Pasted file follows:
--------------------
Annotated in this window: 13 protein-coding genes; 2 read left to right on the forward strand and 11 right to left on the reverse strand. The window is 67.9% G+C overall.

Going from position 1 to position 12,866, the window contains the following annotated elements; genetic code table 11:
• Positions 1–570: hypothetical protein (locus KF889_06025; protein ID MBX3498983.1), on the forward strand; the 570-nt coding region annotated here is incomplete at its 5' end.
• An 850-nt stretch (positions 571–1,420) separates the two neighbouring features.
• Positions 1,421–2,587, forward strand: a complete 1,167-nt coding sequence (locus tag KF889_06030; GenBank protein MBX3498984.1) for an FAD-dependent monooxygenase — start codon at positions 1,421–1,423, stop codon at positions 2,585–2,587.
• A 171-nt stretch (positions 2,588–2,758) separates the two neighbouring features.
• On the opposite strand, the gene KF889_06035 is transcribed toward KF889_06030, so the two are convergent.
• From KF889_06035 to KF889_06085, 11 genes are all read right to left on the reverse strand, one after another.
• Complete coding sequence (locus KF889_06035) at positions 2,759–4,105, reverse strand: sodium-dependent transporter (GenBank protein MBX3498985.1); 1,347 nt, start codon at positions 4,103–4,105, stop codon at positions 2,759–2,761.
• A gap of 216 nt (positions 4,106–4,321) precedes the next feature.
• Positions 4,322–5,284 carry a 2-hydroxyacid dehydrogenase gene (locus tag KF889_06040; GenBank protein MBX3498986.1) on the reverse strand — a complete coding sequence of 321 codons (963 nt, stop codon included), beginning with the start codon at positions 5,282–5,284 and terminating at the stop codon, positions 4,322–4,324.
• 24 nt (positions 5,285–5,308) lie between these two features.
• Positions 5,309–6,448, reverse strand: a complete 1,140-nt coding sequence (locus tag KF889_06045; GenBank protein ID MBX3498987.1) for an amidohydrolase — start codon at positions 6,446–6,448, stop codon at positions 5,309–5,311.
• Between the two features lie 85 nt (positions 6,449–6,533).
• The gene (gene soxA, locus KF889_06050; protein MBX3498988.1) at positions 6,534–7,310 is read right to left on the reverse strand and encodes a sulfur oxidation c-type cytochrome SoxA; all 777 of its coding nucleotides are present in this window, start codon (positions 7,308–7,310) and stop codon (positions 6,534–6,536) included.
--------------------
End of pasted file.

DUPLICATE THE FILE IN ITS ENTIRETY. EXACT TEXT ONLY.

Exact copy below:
Annotated in this window: 13 protein-coding genes; 2 read left to right on the forward strand and 11 right to left on the reverse strand. The window is 67.9% G+C overall.

Going from position 1 to position 12,866, the window contains the following annotated elements; genetic code table 11:
• Positions 1–570: hypothetical protein (locus KF889_06025; protein ID MBX3498983.1), on the forward strand; the 570-nt coding region annotated here is incomplete at its 5' end.
• An 850-nt stretch (positions 571–1,420) separates the two neighbouring features.
• Positions 1,421–2,587, forward strand: a complete 1,167-nt coding sequence (locus tag KF889_06030; GenBank protein MBX3498984.1) for an FAD-dependent monooxygenase — start codon at positions 1,421–1,423, stop codon at positions 2,585–2,587.
• A 171-nt stretch (positions 2,588–2,758) separates the two neighbouring features.
• On the opposite strand, the gene KF889_06035 is transcribed toward KF889_06030, so the two are convergent.
• From KF889_06035 to KF889_06085, 11 genes are all read right to left on the reverse strand, one after another.
• Complete coding sequence (locus KF889_06035) at positions 2,759–4,105, reverse strand: sodium-dependent transporter (GenBank protein MBX3498985.1); 1,347 nt, start codon at positions 4,103–4,105, stop codon at positions 2,759–2,761.
• A gap of 216 nt (positions 4,106–4,321) precedes the next feature.
• Positions 4,322–5,284 carry a 2-hydroxyacid dehydrogenase gene (locus tag KF889_06040; GenBank protein MBX3498986.1) on the reverse strand — a complete coding sequence of 321 codons (963 nt, stop codon included), beginning with the start codon at positions 5,282–5,284 and terminating at the stop codon, positions 4,322–4,324.
• 24 nt (positions 5,285–5,308) lie between these two features.
• Positions 5,309–6,448, reverse strand: a complete 1,140-nt coding sequence (locus tag KF889_06045; GenBank protein ID MBX3498987.1) for an amidohydrolase — start codon at positions 6,446–6,448, stop codon at positions 5,309–5,311.
• Between the two features lie 85 nt (positions 6,449–6,533).
• The gene (gene soxA, locus KF889_06050; protein MBX3498988.1) at positions 6,534–7,310 is read right to left on the reverse strand and encodes a sulfur oxidation c-type cytochrome SoxA; all 777 of its coding nucleotides are present in this window, start codon (positions 7,308–7,310) and stop codon (positions 6,534–6,536) included.